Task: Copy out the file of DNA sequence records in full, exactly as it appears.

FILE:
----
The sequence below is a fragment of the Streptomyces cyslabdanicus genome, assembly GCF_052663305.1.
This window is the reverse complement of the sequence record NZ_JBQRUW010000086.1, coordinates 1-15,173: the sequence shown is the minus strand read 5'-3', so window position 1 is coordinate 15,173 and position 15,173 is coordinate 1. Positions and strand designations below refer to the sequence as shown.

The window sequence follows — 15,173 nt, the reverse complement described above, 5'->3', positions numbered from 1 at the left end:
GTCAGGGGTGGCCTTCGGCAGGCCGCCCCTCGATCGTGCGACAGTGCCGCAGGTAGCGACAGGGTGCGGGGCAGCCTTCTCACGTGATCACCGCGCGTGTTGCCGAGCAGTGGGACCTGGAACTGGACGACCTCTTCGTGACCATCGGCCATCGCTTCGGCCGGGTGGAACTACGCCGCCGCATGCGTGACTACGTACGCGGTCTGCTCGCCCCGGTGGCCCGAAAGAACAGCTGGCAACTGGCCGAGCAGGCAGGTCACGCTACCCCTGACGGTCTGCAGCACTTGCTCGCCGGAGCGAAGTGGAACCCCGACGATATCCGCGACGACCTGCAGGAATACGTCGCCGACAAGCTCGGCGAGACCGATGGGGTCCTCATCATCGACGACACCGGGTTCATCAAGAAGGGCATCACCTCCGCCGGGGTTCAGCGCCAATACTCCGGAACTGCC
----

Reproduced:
The sequence below is a fragment of the Streptomyces cyslabdanicus genome, assembly GCF_052663305.1.
This window is the reverse complement of the sequence record NZ_JBQRUW010000086.1, coordinates 1-15,173: the sequence shown is the minus strand read 5'-3', so window position 1 is coordinate 15,173 and position 15,173 is coordinate 1. Positions and strand designations below refer to the sequence as shown.

The window sequence follows — 15,173 nt, the reverse complement described above, 5'->3', positions numbered from 1 at the left end:
GTCAGGGGTGGCCTTCGGCAGGCCGCCCCTCGATCGTGCGACAGTGCCGCAGGTAGCGACAGGGTGCGGGGCAGCCTTCTCACGTGATCACCGCGCGTGTTGCCGAGCAGTGGGACCTGGAACTGGACGACCTCTTCGTGACCATCGGCCATCGCTTCGGCCGGGTGGAACTACGCCGCCGCATGCGTGACTACGTACGCGGTCTGCTCGCCCCGGTGGCCCGAAAGAACAGCTGGCAACTGGCCGAGCAGGCAGGTCACGCTACCCCTGACGGTCTGCAGCACTTGCTCGCCGGAGCGAAGTGGAACCCCGACGATATCCGCGACGACCTGCAGGAATACGTCGCCGACAAGCTCGGCGAGACCGATGGGGTCCTCATCATCGACGACACCGGGTTCATCAAGAAGGGCATCACCTCCGCCGGGGTTCAGCGCCAATACTCCGGAACTGCC